Over the Christmas week, CapX is republishing its favourite pieces from the past year. You can find the full list here.
Along with my Cato Institute colleague, the economist Daniel Mitchell, I spent the last weekend in Prague, at the annual meeting of the Alliance of European Conservatives and Reformists. The AECR is comprised of European political parties that are committed to “individual liberty, national sovereignty, parliamentary democracy, the rule of law, private property, low taxes, sound money, free trade, open competition, and the devolution of power”.
It was a pleasure to see the principles advanced by Cato alive and well on the other side of the Atlantic, and share the stage with principled promoters of freedom, including the British Conservative MEP Daniel Hannan.
Whether by chance or design, the AECR conference was the perfect antidote to the recent summit of European Union heads of state, which took place at the same time in the Slovak capital of Bratislava. Slovakia currently holds the six-month-long rotating presidency of the EU. This was the first meeting of the EU’s great and the good since the British referendum on membership in the EU. As such, it lacked the presence of British prime minister Theresa May. No doubt she was devastated.
I raise the issue of the two meetings because the former was devoted to finding a way out of Europe’s multitude of problems – low growth and high unemployment, persistent tensions between the winners and losers in the eurozone, rising discontent and growing support for “populist” parties, and the mishandling of mass migration from North Africa and the Middle East.
The latter was a predictably bland and forgettable gathering that called for, as you might expect, “more Europe” and ended with an explicit commitment from the Slovak prime minister Robert Fico to making the British withdrawal from the EU as painful as possible.
So, as a public service, allow me to elucidate Fico’s character – and thereby try to alleviate some of the residual concern that part of the British populace still feels about the wisdom of leaving the EU.
Were he living in a country with an independent judiciary, Fico would possibly be serving time, not issuing threats to a country that has given the world the rule of law. It is only thanks to the amplifying force of the disintegrating EU that a man who, via the miracle of coalition politics, gets to lead a country of 5.5 million souls, feels able to threaten 65 million Britons.
Fico’s hissy fit over Brexit is, in fact, a sign of weakness, not of strength. Great Britain, and to some extent Germany, have been soaking up Slovakia’s excess labour for years. Indeed, it is precisely Fico’s failure to create a strong economy – he has led Slovakia, on and off, for a decade – that has led tens of thousands of Slovakia’s best and brightest to leave that country and start anew in Britain.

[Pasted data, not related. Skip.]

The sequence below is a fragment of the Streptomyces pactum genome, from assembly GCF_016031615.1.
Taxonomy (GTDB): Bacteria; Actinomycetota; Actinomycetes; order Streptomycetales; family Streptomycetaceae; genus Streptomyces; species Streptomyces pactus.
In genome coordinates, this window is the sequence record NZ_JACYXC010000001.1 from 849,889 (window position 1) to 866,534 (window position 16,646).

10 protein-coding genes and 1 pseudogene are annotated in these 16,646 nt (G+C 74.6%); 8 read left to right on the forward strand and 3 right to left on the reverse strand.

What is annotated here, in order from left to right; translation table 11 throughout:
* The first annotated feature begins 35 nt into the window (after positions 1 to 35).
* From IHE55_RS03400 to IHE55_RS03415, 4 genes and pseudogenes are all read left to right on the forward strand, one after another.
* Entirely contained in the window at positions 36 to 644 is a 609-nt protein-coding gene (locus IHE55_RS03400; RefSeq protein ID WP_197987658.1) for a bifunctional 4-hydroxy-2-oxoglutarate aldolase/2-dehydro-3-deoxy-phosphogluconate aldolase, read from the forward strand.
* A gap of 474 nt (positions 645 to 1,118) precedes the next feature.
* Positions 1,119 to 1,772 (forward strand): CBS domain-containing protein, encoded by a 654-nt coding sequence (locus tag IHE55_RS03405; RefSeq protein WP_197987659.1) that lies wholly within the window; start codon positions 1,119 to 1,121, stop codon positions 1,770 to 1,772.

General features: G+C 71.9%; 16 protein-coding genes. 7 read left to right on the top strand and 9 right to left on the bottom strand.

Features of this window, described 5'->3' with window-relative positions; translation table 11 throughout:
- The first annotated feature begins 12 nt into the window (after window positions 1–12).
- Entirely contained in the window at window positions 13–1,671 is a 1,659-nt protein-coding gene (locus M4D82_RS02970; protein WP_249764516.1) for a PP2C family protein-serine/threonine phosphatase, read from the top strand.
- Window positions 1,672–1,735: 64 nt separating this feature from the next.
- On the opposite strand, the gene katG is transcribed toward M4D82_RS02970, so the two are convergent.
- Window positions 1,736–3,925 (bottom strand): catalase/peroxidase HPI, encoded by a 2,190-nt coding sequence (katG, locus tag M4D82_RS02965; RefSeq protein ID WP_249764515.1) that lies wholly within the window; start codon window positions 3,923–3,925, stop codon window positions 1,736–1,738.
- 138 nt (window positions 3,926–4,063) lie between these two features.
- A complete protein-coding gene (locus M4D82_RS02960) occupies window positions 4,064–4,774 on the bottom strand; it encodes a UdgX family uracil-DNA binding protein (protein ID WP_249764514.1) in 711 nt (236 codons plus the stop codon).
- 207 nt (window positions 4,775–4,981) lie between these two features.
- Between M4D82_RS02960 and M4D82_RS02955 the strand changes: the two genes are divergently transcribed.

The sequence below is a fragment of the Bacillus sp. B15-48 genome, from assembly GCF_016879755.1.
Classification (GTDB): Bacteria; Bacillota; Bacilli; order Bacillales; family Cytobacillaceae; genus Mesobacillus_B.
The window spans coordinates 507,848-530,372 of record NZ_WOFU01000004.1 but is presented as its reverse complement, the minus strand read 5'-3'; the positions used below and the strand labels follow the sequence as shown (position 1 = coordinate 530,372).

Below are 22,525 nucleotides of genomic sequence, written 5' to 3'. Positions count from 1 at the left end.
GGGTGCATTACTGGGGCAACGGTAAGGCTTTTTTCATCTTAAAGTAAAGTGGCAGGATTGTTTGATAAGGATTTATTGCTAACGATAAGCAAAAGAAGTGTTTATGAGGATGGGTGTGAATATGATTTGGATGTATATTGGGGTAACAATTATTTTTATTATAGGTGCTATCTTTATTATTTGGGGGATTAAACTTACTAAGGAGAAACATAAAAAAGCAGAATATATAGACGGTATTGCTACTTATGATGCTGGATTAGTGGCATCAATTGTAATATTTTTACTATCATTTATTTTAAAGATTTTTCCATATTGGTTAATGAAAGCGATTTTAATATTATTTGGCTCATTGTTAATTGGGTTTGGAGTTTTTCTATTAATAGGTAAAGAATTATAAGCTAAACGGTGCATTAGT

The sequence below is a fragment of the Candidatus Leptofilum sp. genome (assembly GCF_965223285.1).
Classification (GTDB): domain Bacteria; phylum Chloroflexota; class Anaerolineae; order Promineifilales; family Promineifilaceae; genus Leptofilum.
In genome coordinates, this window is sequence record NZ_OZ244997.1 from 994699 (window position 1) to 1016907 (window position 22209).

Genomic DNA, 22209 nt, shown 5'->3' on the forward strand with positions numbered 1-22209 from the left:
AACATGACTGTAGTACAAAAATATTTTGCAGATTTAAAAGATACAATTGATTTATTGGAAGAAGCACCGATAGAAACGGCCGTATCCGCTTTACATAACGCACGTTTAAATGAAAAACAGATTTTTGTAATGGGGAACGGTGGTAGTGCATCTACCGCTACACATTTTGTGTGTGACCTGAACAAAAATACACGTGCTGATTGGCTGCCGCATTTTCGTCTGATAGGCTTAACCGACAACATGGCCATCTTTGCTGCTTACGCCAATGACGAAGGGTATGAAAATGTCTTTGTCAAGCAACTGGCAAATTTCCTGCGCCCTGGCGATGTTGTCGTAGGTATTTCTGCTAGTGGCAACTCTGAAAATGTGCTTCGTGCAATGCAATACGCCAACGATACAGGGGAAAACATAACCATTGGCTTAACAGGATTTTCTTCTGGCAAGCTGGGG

There is a certain method to Fico’s madness, in other words. He needs Britain to do what he has failed to accomplish – create a business environment that will allow his people to get jobs. And so, in return for lenient terms regarding the British withdrawal from the EU, he hopes to preserve the freedom of movement that keeps unemployment in Slovakia slightly below 10 per cent.
For EU leaders in Poland and the Baltic, it is not only the employment market that matters: they want to make sure Britain, even if it leaves the EU, remains firmly committed to their defence against Russian revanchism. But Fico is a Russophile. He does not fear Putin’s territorial ambitions: indeed, he is opposed to the sanctions imposed on Russia for invading Ukraine. (This attitude is shared by parts of the Czech political establishment, probably because that country is even further from Russia).
For Fico, the EU summit came at the best possible moment, since it took the media’s focus off a massive corruption scandal that threatened to engulf his administration.
The gist of the story is as follows. A well-known Slovak real estate developer, Ladislav Basternak, stands accused of a massive tax evasion scheme – flipping a large number of properties in some of Bratislava’s swankiest suburbs over a number of years without the payment of capital gains tax. (A symptom of a more general problem, as this chart shows, with the country’s political culture.)
When the tax authorities finally caught up with Basternak, he signed over some of his companies to Fico’s close friend and minister of the interior, Robert Kalinak, who oversees the Slovak police. It goes without saying that Basternak was never prosecuted for tax avoidance.
When a whistleblower leaked bank information that tied Kalinak and Basternak together, Fico refused to fire the former and appointed a prosecutor to investigate the latter. As was quickly discovered, however, the supposedly independent prosecutor lives in a luxurious condominium owned by Basternak – as does Fico himself. Indeed, the premier’s financial disclosure forms indicate that his rent is roughly 75 percent lower than would be the case for a similar property.
Put another way, Slovakia’s prime minister appears to be enjoying close-to-rent-free living in return for protecting his landlord from prosecution.
The proper response to Fico, in other words, is not fear, but contempt. And such a man is given a platform by the European Union to threaten Britain – and even a potential veto over the terms of its Brexit deal – suggests quite how sensible your country was to get out while it had the chance.